Medical research has shown that heavy drinking can change brain function, but a new study shows that long-term alcohol use may affect men more than women – although both genders feel the effects.
Researchers worked with 27 young adults – 16 women and 11 men – who had used alcohol heavily for at least 10 years. The control group, made up of 13 women and 12 men, rarely or never used alcohol. All of the study participants were between the ages of 23 and 28.
“We found more changes in brain electrical activity in male subjects than in females, which was a surprise, as we expected it would be the other way around,” lead author Dr. Outi Kaarre of the University of Eastern Finland and Kuopio University Hospital said in a press release. “This means that male brain electrical functioning is changed more than female brains by long-term alcohol use.”
The medical researchers stimulated the participants’ brains with magnetic pulses, a process known as transcranial magnetic stimulation, and measured how their brains reacted using an electroencephalogram. One of the changes shown in the brain of males with a history of heavy drinking was increased electrical activity in the brain associated with GABA neurotransmission.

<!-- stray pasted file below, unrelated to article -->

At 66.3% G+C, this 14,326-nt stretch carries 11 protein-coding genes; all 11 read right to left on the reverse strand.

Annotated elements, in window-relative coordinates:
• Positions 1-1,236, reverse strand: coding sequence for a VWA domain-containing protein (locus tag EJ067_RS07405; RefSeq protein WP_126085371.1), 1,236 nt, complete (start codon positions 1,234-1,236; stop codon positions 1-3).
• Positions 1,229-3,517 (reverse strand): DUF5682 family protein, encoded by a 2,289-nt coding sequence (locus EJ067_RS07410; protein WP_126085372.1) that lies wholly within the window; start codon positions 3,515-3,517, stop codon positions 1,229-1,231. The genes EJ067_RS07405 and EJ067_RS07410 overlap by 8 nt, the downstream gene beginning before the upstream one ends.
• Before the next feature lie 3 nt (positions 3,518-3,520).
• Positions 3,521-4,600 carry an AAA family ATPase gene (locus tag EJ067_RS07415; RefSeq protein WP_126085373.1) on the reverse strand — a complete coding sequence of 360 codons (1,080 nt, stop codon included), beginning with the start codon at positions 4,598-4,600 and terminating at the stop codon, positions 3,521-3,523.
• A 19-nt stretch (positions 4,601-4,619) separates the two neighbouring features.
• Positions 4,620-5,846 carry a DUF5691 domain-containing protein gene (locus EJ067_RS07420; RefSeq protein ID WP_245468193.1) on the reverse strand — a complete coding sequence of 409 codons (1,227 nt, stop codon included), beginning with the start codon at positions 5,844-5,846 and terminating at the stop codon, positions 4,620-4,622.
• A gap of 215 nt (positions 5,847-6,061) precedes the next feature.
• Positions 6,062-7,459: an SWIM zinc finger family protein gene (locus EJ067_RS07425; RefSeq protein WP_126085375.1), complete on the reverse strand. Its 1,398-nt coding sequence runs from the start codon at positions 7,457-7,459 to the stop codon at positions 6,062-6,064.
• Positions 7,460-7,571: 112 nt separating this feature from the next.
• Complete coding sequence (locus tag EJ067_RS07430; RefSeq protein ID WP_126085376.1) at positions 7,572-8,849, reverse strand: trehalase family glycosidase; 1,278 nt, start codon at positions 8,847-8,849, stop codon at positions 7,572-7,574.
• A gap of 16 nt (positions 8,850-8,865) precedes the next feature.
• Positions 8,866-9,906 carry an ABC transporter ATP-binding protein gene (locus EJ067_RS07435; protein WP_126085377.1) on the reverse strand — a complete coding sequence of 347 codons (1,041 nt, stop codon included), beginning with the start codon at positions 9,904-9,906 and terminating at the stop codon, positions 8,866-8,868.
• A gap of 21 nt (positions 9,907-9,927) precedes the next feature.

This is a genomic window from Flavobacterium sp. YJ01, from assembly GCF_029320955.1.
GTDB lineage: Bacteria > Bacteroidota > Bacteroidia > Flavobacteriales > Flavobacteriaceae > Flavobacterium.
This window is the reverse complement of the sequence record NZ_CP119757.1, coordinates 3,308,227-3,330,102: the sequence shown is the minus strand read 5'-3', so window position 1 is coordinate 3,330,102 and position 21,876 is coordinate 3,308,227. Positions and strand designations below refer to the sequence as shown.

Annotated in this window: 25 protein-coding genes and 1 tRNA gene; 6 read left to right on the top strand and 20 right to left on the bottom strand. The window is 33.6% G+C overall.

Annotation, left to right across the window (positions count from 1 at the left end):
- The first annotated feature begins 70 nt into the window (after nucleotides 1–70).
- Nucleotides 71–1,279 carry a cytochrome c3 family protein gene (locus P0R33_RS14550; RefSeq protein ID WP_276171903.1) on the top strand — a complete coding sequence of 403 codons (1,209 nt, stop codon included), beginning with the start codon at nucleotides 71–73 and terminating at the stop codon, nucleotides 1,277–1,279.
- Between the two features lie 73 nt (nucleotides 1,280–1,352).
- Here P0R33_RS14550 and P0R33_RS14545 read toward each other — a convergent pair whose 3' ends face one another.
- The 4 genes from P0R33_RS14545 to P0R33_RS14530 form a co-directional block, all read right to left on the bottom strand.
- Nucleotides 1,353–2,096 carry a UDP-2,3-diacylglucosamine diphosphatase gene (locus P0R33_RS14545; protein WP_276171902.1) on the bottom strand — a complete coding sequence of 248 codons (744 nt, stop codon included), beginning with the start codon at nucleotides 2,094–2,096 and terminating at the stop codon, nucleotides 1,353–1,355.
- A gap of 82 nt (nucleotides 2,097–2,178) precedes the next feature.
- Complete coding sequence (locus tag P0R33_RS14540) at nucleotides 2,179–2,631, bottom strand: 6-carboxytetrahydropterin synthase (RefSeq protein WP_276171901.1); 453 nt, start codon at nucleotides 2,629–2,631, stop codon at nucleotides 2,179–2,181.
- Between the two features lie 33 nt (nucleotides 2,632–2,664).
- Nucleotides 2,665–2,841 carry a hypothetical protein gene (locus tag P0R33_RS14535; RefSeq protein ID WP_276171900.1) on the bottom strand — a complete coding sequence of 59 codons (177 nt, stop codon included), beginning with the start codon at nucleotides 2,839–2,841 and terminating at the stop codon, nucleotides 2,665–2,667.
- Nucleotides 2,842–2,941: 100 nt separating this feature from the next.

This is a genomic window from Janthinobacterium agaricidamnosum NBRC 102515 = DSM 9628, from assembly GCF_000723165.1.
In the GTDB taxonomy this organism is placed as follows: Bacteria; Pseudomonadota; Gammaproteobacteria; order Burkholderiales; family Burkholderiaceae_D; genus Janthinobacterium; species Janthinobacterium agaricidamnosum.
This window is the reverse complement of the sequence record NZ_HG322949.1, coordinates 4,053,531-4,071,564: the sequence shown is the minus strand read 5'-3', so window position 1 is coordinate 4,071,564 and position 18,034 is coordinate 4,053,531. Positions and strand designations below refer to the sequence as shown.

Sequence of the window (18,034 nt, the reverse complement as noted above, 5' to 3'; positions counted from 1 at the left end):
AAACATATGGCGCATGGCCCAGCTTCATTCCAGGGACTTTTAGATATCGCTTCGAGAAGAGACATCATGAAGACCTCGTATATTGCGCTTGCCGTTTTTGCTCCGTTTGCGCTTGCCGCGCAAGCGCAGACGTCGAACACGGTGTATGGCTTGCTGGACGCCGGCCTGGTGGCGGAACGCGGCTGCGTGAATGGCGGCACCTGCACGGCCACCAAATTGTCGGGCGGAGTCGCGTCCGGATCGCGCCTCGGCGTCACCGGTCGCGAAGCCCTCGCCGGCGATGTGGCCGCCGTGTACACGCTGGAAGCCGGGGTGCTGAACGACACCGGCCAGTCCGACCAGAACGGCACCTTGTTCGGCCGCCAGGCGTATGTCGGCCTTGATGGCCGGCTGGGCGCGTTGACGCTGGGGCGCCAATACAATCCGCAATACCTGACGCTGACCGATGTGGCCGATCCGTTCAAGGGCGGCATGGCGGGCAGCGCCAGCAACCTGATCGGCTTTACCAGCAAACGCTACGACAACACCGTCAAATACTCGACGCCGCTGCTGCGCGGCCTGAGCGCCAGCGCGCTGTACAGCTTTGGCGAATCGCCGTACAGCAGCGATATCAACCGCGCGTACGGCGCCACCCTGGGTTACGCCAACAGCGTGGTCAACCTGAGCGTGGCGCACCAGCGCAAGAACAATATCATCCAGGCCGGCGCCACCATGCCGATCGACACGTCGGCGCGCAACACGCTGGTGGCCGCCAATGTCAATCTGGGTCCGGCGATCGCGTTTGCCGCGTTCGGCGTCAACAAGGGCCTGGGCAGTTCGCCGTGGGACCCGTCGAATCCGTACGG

“We’re still trying to figure out what this means, but GABA is a pretty fundamental neurotransmitter in the inhibition of many brain and central nervous systems functions,” Kaarre said. “It’s involved in many neurological systems, and is important in anxiety and depression.”
While the study showed greater changes among the male participants, the researchers underlined that heavy drinking affects people of both genders, especially those who drink a lot when they’re young.
“It may be that we need to look at tightening regulations on youth drinking, since none of our study participants met the diagnostic criteria for alcohol use disorders and still these significant changes in brain functioning were found,” Kaarre said.
In Finland, those over 18 may drink in clubs, restaurants and bars, and may purchase some types of alcohol to take home.
More study is needed, the researchers said, since the study relied on a small sample size and it was unknown if any participants had existing neurological conditions before they began drinking.
The study will be presented at the 30th ECNP Congress for Applied and Translational Neuroscience. It was funded by the Finnish Psychiatric Association, Finnish Foundation for Alcohol Studies, Finnish Association of Adolescent Psychiatry, the Paulo Foundation, and the Finnish Medical Society Duodecim.
By Kyla Cathey, Earth.com staff writer